CEO of Price Chopper Parent Northeast Grocery to Retire

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SCHENECTADY, N.Y. — Northeast Grocery Inc., the parent company of Price Chopper/Market 32 and Tops Markets, announced Wednesday the upcoming retirement of CEO Scott Grimmett and named former Tops Markets Chairman and CEO Frank Curci to that position. Grimmett's retirement will be effective in February.
 
"Working at Price Chopper/Market 32 and helping to lead the organization through this merger has been the opportunity of a lifetime. I want to thank all of the teammates and associates at Price Chopper/Market 32 and Tops who have worked so hard to serve our customers, especially during these difficult times. I also want to thank the Golub family for trusting me to shepherd this exceptional company into the next phase of its near century of industry leadership," said Grimmett.
 
Grimmett is concluding a 48-year career in the retail grocery industry. After 10 years at Price Chopper/Market 32, several of them spent working on the merger between Price Chopper/Market 32 and Tops Markets and then putting in place the people and processes to ensure the new company's success during its first year, Grimmett recently informed the NGI board that he felt this was the right time for him to retire to spend more time with his family in Arizona and turn over leadership of the company. Grimmett will be working with Curci to ensure a smooth leadership transition and provide consulting going forward in support of the merger integration process.
 
"We have been extraordinarily fortunate to have Scott Grimmett lead us through the merger process and develop the strategies and plans to move the company forward," said NGI board co-Chair Jerry Golub. "First at Price Chopper/Market 32 and most recently at NGI, Scott has shown exceptional leadership qualities and vision. We wish him the best as he retires."
 
Golub said the NGI board is enthusiastic about Curci's appointment as CEO. His 40-year career has included a diverse set of C-Suite leadership positions with multiple retail grocery organizations. Among other valued experiences, Curci spent 14 years as the CEO of Tops, building the organization from the ground up after it separated away from Ahold. He also led strategic initiatives that grew the Tops business such as the acquisitions of 79 Penn Traffic stores in 2010 and 21 Grand Union stores in 2012. 
 
Curci is expected to continue NGI's success by enhancing customer experience as well as open the door for more opportunities for all employees.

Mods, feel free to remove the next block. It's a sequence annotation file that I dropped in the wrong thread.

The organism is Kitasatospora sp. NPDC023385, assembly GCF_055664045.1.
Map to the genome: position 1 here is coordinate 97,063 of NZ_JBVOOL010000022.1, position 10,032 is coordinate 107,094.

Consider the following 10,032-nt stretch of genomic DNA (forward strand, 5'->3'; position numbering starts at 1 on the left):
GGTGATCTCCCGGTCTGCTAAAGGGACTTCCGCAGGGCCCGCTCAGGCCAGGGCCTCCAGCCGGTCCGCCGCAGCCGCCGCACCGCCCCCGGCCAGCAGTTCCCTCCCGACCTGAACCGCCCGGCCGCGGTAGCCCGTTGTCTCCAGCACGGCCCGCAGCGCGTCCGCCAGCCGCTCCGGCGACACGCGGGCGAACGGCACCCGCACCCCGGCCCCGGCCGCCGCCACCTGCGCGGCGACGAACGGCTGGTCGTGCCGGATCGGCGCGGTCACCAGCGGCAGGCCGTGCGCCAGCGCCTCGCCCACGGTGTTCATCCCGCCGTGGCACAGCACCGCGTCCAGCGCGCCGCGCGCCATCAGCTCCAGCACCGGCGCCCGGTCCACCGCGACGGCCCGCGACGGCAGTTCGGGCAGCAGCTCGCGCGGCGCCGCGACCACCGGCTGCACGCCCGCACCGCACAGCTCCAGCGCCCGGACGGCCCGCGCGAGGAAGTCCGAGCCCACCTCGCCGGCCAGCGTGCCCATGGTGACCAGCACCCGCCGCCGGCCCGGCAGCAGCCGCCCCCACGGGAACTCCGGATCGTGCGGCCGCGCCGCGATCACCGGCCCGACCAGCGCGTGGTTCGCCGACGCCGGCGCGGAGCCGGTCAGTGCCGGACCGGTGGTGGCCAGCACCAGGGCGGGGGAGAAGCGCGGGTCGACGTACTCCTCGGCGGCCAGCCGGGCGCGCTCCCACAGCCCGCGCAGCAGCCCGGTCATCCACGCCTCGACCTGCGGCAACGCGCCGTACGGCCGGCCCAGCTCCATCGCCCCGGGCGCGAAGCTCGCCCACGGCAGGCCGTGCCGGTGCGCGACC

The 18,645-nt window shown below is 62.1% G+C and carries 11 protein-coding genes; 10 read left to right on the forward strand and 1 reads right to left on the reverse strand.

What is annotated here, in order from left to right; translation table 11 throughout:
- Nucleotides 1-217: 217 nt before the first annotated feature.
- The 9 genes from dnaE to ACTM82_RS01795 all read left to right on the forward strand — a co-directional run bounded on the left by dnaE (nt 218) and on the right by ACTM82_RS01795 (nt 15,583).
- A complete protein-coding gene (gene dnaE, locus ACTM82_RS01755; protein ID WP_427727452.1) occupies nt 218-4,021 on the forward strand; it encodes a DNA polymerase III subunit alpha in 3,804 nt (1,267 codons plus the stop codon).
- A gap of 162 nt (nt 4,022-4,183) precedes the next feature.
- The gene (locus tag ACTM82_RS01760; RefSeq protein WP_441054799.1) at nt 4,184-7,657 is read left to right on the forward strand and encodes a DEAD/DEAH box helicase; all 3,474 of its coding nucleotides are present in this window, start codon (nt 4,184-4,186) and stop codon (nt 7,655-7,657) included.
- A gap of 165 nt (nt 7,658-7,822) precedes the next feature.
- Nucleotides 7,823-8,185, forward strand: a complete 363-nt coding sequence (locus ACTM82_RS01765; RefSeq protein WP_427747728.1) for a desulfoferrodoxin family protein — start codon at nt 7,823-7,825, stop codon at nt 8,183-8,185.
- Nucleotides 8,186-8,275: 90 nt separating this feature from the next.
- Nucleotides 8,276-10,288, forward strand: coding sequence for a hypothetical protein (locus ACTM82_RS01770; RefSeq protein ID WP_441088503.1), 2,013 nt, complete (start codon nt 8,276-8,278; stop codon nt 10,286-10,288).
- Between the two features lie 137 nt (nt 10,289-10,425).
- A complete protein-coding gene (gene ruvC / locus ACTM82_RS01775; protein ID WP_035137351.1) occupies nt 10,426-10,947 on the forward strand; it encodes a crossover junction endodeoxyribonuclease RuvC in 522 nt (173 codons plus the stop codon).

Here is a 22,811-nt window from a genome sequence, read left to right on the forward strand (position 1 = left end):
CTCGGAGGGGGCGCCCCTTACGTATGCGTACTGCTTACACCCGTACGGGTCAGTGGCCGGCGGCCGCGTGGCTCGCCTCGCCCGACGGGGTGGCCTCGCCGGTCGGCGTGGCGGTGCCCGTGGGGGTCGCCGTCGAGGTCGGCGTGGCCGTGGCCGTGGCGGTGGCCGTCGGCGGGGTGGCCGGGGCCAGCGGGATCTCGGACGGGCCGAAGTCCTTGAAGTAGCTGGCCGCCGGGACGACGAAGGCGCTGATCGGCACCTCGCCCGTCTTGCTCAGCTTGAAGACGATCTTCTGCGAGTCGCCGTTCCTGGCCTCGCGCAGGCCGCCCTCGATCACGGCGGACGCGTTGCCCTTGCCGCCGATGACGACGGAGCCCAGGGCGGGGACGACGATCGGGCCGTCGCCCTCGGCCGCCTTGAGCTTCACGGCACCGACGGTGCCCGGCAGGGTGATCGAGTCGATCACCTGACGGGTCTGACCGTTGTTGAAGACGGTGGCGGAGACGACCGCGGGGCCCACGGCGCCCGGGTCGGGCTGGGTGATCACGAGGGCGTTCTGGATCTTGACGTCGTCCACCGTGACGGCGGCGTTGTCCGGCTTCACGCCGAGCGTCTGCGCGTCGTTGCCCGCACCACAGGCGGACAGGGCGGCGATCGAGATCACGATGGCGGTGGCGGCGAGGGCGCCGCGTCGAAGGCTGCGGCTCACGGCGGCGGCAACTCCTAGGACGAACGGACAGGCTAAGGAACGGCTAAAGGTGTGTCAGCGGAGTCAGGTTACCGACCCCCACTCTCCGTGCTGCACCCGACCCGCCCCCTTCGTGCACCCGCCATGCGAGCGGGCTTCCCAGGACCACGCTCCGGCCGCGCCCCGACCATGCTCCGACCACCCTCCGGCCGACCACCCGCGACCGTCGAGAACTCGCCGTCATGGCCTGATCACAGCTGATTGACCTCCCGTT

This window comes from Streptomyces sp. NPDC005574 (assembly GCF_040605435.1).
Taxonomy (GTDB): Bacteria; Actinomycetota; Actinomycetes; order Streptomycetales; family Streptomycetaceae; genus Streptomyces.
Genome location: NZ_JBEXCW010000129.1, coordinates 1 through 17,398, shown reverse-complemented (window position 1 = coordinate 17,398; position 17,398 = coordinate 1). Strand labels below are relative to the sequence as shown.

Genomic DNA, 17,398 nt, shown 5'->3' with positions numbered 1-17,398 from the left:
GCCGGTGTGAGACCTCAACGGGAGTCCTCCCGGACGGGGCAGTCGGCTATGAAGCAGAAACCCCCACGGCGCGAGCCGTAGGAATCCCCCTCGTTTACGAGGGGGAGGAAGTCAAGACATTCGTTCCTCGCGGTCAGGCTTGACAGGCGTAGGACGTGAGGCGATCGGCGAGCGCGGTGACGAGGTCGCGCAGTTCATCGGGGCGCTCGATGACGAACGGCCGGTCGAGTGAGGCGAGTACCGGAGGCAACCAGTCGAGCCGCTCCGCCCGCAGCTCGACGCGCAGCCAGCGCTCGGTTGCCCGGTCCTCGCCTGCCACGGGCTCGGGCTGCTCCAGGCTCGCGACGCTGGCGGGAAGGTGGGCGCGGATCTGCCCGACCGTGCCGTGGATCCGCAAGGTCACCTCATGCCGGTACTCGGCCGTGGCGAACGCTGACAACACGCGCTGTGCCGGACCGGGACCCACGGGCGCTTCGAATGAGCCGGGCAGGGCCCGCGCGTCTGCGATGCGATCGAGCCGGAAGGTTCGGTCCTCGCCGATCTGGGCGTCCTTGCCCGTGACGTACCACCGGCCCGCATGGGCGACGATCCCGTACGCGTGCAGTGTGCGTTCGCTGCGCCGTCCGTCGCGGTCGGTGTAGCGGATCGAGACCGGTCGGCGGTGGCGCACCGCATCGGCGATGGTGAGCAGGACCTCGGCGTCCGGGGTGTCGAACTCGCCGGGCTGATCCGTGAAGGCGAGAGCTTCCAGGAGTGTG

As a member of the NGI board, Curci worked together with Grimmett during the merger process and is familiar with the plans in place to move the company forward. 
 
"I'm excited about the future of this company and implementing the plans Scott and I have put in place," said Curci. "With our now-combined footprint of nearly 300 stores, we are better positioned to leverage increased value for customers; advance shared opportunities for innovation; and fortify the depth of our expanded workforce, community, and trade partnerships, making us stronger and more competitive."
 
NGI's headquarters remain in Schenectady and Curci will work from those offices. There are no other executive leadership changes. As previously announced, Blaine Bringhurst is president of the Price Chopper/Market 32 business and John Persons is president of the Tops Markets business. Dave Langless, formerly the chief financial officer of Tops, is NGI's chief financial officer.

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Pittsfield Police Advisory Board Wants Voice in Use of Body Cameras

By Brittany PolitoiBerkshires Staff

PITTSFIELD, Mass. — Following the City Council's endorsement of dashboard and body cameras on Pittsfield Police, the Police Advisory Review Board would like to review the equipment's policy before anything is implemented.

Chair Ellen Maxon this week asked the board members if they would like to take a vote to support body cameras but some were unsure of their stance. Instead, the panel motioned Tuesday to request that in the event that the Police Department adopts such a program, PARB reviews the governing policies before implementation.

The conversation is in response to the death of Miguel Estrella at the hands of a police officer in late March, which has sparked a significant community response along with conversations about police accountability and the lack of mental health support.

"I still have a pretty mixed opinion because I feel like something like body cameras, people think that's going to be the end all, be all and we don't have to do any more work," board member Erin Sullivan said, adding that there is a bigger problem beyond video surveillance.

Board member Dennis Powell, who is also president of the Berkshire NAACP, wished not to share his thoughts on body cameras at the moment.  

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